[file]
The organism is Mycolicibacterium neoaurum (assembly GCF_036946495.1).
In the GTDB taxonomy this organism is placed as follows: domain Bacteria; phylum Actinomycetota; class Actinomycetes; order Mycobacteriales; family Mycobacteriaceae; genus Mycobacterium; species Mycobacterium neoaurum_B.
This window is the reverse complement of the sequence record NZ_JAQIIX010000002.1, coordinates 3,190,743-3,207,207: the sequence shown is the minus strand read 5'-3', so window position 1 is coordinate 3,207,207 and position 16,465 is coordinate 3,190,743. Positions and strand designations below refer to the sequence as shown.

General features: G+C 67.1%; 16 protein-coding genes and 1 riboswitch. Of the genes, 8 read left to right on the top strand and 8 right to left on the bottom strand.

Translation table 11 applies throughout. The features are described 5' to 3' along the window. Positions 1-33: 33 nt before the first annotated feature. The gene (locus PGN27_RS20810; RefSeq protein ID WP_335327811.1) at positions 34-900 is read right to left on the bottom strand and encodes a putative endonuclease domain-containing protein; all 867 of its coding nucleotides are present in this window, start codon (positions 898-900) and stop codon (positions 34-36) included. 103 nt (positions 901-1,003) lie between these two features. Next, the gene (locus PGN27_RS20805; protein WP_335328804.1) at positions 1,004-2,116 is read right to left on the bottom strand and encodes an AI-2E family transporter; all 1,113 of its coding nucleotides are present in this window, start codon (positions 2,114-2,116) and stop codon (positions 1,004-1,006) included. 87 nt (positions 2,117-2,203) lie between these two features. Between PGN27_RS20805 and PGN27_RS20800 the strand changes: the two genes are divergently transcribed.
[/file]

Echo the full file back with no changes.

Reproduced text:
The organism is Mycolicibacterium neoaurum (assembly GCF_036946495.1).
In the GTDB taxonomy this organism is placed as follows: domain Bacteria; phylum Actinomycetota; class Actinomycetes; order Mycobacteriales; family Mycobacteriaceae; genus Mycobacterium; species Mycobacterium neoaurum_B.
This window is the reverse complement of the sequence record NZ_JAQIIX010000002.1, coordinates 3,190,743-3,207,207: the sequence shown is the minus strand read 5'-3', so window position 1 is coordinate 3,207,207 and position 16,465 is coordinate 3,190,743. Positions and strand designations below refer to the sequence as shown.

General features: G+C 67.1%; 16 protein-coding genes and 1 riboswitch. Of the genes, 8 read left to right on the top strand and 8 right to left on the bottom strand.

Translation table 11 applies throughout. The features are described 5' to 3' along the window. Positions 1-33: 33 nt before the first annotated feature. The gene (locus PGN27_RS20810; RefSeq protein ID WP_335327811.1) at positions 34-900 is read right to left on the bottom strand and encodes a putative endonuclease domain-containing protein; all 867 of its coding nucleotides are present in this window, start codon (positions 898-900) and stop codon (positions 34-36) included. 103 nt (positions 901-1,003) lie between these two features. Next, the gene (locus PGN27_RS20805; protein WP_335328804.1) at positions 1,004-2,116 is read right to left on the bottom strand and encodes an AI-2E family transporter; all 1,113 of its coding nucleotides are present in this window, start codon (positions 2,114-2,116) and stop codon (positions 1,004-1,006) included. 87 nt (positions 2,117-2,203) lie between these two features. Between PGN27_RS20805 and PGN27_RS20800 the strand changes: the two genes are divergently transcribed.